> automatically. Use MBSA to scan your computers periodically to make sure
    > such is happening.
    >
    > -- All computers must be running a quality antivirus program. That program
    > must scan ALL email attachments, be kept current with virus definitions
    > which can be done automatically, and run in "autoprotect" mode. At least
    > weekly full scans must be scheduled on each computer.
    >
    > -- Disable unneeded services on all computers including file and print
    > sharing on workstations that do not need to offer shares/printers or be
    > managed remotely via Computer Management. MBSA can help check for unneeded
    > services.
    >
    > -- Never logon to a domain workstation that is not a known secured admin
    > workstation as a domain administrator. Use a local administrator account
    > instead.
    >
    > -- If at all possible make sure workstation users are regular users and not
    > administrators or power user.
    >
    > Though having proper share permissions is important all the above is much
    > more important than share permissions to controlling worms and hackers. ---
    > Steve
    >
    >
    > "Carl Gross" <CarlGross@discussions.microsoft.com> wrote in message
    > news:8EB83F35-F6D8-4E28-A830-EFF305720C66@microsoft.com...
    > >I have had to make some changes to some of the shares and groups because
    > >they
    > > were too insecure. Since then, I have had to add each user manually to
    > > each
    > > workstation with Power User privileges in order to do enything.
    > >
    > > I have also been changing the Security settings on each persons hard drive
    > > (default is Everyone - Full Control) and in some cases I need to make them
    > > Administrators to make install/uninstall easier. This works on most
    > > people,
    > > but some are perplexing me by not allowing me to install some software
    > > (antivirus updates in particular) and saving of temporary files for
    > > network
    > > applications.
    > >
    > > "Steven L Umbach" wrote:
    > >
    > >> I can't recommend settings but use the principle of least privilege. If a
    > >> user does not need to write to a share then give them only
    > >> read.list/execute
    > >> permissions.
    > >>
    > >> As far as hackers and worms make sure that users are forced to use strong
    > >> passwords via security policy, that the users are not local
    > >> administrators
    > >> if they do not need be, that you keep all your computers current with
    > >> critical security updates from Windows updates, that all computers have
    > >> antivirus installed that can keep itself current with updates
    > >> automatically
    > >> and that the antivirus runs in autoprotect mode and scans ALL email
    > >> attachments, and you have a firewall that protects your network.
    > >> Microsoft
    > >> makes a free tool called Microsoft Baseline Security Analyzer that can
    > >> scan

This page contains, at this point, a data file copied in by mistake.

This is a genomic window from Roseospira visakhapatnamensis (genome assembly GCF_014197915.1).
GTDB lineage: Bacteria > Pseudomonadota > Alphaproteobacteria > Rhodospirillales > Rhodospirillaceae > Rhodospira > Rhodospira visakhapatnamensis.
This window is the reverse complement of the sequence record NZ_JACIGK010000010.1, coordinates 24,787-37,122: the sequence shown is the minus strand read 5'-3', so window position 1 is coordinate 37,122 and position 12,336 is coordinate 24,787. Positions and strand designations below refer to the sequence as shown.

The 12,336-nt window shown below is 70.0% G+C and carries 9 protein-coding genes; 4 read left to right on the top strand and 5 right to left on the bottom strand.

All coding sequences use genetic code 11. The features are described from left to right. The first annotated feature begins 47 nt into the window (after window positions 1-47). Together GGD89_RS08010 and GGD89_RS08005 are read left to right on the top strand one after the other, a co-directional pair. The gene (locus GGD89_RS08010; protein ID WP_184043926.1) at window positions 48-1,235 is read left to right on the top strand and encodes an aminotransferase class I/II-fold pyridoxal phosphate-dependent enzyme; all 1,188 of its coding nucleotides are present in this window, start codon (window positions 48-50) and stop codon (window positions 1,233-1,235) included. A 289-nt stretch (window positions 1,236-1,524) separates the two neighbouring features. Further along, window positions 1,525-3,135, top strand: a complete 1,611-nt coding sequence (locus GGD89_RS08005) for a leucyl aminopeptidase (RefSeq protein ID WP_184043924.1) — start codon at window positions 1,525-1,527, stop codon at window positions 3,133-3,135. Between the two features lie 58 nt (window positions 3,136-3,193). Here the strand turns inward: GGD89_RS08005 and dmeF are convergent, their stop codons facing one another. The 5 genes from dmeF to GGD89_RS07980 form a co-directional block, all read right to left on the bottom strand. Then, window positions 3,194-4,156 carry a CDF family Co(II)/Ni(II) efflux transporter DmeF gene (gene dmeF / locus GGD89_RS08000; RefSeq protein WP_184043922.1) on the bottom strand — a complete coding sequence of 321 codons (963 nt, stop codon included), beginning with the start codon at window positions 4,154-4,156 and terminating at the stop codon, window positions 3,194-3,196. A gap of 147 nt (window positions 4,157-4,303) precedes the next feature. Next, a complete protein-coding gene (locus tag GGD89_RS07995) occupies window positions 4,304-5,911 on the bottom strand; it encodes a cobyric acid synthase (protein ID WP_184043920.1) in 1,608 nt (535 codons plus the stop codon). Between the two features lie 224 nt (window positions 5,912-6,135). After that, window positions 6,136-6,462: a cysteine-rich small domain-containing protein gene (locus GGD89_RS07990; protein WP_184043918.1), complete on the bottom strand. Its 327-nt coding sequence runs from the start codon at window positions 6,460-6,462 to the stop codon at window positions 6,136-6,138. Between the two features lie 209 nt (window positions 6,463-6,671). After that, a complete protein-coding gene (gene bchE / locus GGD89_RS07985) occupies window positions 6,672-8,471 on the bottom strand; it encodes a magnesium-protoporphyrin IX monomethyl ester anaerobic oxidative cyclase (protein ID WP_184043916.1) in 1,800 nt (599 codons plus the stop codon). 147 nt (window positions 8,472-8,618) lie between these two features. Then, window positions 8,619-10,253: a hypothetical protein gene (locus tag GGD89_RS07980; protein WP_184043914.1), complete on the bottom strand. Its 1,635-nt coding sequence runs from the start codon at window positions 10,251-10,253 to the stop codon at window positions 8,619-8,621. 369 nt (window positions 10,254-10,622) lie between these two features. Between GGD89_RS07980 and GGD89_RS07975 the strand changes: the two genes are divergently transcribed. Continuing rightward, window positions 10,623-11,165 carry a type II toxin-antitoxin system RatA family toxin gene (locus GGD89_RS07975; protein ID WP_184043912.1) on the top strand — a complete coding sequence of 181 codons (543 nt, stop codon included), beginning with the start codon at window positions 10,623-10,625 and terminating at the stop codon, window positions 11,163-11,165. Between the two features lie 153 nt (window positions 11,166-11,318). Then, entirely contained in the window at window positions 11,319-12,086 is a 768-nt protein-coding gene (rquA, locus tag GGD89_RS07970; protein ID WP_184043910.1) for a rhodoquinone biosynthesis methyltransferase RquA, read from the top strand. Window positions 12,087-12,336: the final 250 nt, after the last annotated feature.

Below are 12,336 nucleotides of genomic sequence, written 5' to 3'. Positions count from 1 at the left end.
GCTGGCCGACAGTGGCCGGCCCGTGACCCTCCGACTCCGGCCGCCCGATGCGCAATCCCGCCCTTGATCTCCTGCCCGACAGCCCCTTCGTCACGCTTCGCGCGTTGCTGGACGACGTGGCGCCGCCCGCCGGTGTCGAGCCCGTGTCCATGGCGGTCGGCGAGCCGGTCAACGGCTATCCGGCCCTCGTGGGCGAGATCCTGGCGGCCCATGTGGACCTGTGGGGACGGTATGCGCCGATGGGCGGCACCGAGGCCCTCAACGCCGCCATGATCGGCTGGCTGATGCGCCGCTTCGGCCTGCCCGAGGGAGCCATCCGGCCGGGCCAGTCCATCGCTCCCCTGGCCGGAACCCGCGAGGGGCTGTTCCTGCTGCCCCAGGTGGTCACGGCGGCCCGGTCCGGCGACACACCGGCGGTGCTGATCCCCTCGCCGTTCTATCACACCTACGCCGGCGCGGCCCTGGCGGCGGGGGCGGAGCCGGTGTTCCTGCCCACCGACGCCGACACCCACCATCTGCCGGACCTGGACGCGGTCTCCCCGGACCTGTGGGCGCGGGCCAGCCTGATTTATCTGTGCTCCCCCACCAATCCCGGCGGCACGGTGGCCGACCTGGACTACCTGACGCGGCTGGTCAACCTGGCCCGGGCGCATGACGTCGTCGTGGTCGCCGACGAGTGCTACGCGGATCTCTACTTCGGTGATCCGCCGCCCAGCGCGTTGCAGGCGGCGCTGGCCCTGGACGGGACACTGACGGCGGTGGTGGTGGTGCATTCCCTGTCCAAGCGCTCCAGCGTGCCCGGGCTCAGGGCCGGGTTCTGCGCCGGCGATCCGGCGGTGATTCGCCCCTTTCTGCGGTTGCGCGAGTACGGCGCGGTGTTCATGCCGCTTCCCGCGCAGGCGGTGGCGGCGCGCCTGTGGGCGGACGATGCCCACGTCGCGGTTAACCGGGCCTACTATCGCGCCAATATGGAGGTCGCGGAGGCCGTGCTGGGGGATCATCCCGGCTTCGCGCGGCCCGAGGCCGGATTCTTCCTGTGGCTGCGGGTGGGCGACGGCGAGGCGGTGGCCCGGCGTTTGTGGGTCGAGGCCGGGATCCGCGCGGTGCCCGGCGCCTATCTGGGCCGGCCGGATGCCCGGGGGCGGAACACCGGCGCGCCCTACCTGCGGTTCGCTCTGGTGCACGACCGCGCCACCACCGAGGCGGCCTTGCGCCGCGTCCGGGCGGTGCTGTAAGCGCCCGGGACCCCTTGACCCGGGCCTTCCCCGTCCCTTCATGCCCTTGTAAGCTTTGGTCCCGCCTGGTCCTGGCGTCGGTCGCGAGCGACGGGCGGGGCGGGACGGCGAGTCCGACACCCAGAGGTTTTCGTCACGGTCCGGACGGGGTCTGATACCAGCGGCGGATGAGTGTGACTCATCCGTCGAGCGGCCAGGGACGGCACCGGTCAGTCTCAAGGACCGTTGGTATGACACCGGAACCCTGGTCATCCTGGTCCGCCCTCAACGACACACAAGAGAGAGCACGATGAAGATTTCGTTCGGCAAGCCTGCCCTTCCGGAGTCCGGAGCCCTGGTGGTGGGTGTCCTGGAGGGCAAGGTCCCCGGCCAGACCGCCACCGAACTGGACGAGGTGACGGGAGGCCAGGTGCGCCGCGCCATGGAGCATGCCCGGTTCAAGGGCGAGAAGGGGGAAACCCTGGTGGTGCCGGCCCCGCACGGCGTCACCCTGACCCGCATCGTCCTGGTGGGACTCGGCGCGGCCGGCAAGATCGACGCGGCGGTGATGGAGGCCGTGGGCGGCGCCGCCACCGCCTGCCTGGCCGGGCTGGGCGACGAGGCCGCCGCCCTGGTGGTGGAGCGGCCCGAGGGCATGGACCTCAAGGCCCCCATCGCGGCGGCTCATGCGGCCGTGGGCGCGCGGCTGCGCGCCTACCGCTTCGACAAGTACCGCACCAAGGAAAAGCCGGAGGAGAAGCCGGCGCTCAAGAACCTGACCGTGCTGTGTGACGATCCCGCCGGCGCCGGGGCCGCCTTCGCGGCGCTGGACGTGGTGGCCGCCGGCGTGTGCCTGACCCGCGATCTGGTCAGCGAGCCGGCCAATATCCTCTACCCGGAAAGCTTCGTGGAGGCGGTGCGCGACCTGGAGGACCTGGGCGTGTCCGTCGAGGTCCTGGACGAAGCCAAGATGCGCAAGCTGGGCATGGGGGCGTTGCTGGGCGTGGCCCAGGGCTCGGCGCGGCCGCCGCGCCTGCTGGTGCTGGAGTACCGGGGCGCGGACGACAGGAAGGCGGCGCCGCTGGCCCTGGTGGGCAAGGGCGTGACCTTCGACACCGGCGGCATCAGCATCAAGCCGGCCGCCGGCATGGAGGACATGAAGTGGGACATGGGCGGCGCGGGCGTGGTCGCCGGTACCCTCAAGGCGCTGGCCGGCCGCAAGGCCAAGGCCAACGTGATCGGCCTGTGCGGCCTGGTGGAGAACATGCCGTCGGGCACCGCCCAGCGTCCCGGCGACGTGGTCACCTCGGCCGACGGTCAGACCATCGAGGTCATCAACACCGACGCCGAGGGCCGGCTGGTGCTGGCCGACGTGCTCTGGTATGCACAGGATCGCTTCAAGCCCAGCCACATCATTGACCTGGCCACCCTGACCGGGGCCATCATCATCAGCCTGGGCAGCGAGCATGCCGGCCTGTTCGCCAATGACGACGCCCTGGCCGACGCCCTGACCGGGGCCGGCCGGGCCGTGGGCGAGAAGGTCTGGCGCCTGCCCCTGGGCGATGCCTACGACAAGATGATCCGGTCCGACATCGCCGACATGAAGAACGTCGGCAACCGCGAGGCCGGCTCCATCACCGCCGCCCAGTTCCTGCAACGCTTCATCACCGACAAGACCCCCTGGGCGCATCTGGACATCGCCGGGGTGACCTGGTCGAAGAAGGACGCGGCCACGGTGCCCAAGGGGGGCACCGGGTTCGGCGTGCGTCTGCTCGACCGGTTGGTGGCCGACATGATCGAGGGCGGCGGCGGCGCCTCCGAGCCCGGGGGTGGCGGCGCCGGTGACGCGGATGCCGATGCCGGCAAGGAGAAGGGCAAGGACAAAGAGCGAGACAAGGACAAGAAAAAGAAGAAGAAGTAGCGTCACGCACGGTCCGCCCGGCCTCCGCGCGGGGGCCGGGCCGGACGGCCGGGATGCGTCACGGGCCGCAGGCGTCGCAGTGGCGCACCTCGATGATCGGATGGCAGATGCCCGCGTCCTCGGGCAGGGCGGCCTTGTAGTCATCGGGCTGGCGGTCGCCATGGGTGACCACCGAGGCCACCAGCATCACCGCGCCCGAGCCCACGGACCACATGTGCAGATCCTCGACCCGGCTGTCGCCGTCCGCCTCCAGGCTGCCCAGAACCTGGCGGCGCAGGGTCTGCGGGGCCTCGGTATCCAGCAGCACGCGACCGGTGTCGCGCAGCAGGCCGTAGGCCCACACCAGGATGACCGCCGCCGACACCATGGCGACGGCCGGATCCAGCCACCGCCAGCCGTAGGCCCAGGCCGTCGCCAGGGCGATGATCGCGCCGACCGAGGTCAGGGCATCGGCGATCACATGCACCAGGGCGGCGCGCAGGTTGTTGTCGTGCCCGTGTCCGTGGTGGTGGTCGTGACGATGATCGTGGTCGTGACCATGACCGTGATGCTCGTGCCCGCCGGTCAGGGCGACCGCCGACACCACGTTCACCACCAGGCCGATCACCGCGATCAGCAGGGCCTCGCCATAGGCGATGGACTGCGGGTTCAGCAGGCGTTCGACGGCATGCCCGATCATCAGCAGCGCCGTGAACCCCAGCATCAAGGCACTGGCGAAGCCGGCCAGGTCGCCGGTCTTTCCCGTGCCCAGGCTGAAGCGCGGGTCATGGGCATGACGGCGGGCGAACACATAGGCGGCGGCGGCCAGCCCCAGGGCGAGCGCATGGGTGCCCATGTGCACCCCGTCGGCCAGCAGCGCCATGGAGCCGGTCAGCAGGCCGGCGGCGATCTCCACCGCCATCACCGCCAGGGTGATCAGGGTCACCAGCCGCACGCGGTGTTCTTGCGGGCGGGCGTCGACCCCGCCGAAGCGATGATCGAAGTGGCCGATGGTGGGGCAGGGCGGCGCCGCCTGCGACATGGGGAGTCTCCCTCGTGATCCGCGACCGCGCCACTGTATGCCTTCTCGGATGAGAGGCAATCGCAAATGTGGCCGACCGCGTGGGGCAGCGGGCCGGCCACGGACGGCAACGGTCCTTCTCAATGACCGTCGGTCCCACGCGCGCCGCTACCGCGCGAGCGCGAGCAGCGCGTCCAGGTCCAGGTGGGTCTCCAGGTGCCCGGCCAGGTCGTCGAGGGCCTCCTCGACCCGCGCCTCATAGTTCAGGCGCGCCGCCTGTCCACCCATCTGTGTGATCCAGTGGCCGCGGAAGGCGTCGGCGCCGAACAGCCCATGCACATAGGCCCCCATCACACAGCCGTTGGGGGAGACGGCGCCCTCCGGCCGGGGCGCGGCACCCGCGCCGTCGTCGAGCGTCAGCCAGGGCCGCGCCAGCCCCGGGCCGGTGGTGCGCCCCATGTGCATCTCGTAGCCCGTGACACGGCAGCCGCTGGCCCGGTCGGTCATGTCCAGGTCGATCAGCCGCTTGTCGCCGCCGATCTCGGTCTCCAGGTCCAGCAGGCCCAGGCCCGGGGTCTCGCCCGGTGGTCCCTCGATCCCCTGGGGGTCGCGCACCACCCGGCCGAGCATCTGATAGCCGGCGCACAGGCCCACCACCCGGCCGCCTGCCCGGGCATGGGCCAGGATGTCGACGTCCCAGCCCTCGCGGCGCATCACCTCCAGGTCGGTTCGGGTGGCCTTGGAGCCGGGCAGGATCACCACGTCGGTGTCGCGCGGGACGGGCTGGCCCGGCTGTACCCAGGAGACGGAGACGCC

> >> all your computers looking for basic vulnerabilities as shown at the link
    > >> below.
    > >>
    > >> http://www.microsoft.com/technet/security/tools/mbsahome.mspx
    > >>
    > >> Microsoft also offers a free guide call Antivirus in Depth that is
    > >> excellent
    > >> in education users on what malware is, how it propagates, how to detect
    > >> it,
    > >> how to eliminate it, and how to prevent it. See the link below if
    > >> interested. The last link is a online guide from Microsoft for securing
    > >> small businesses. --- Steve
    > >>
    > >> http://www.microsoft.com/technet/security/topics/serversecurity/avdind_0.mspx
    > >> --- Anti Virus in Depth.
    > >> http://www.microsoft.com/smallbusiness/gtm/securityguidance/hub.mspx
    > >>
    > >>
    > >> "Carl Gross" <CarlGross@discussions.microsoft.com> wrote in message
    > >> news:18033C22-B195-4B50-91B8-208938BB23EE@microsoft.com...
    > >> > Can you recommend a security setting that I can enter to keep viruses
    > >> > like
    > >> > Backdoor.Trojan from propogating through (allowing people to work on
    > >> > the
    > >> > network and yet not allow THINGS or hackers permission to run amock).
    > >> >
    > >> > "Carl Gross" wrote:
    > >> >
    > >> >> I have been trying to make our network more secure by setting each
    > >> >> workstation hardrive shared between Domain Admins with Full Control
    > >> >> rights.
    > >> >>
    > >> >> What is the difference between setting this permission and selecting
    > >> >> the
    > >> >> Security tab to have the same permissions except adding the SYSTEM and
    > >> >> user
    > >> >> at that workstation?
    > >> >>
    > >> >> We have W2K SP4 workstations on a SBS 2003 server.
    > >>
    > >>
    > >>
    >
    >
    >
  7. Archived from groups: microsoft.public.win2000.security (More info?)

    If they need to write to that folder [which should not be the drive/root
    folder] then that would be correct. If they need to delete files then they
    would also need modify. On a domain computer domain admins are in the local
    administrators group by default so you are giving redundant permissions.
    Simply give "administrators" full control instead of administrator and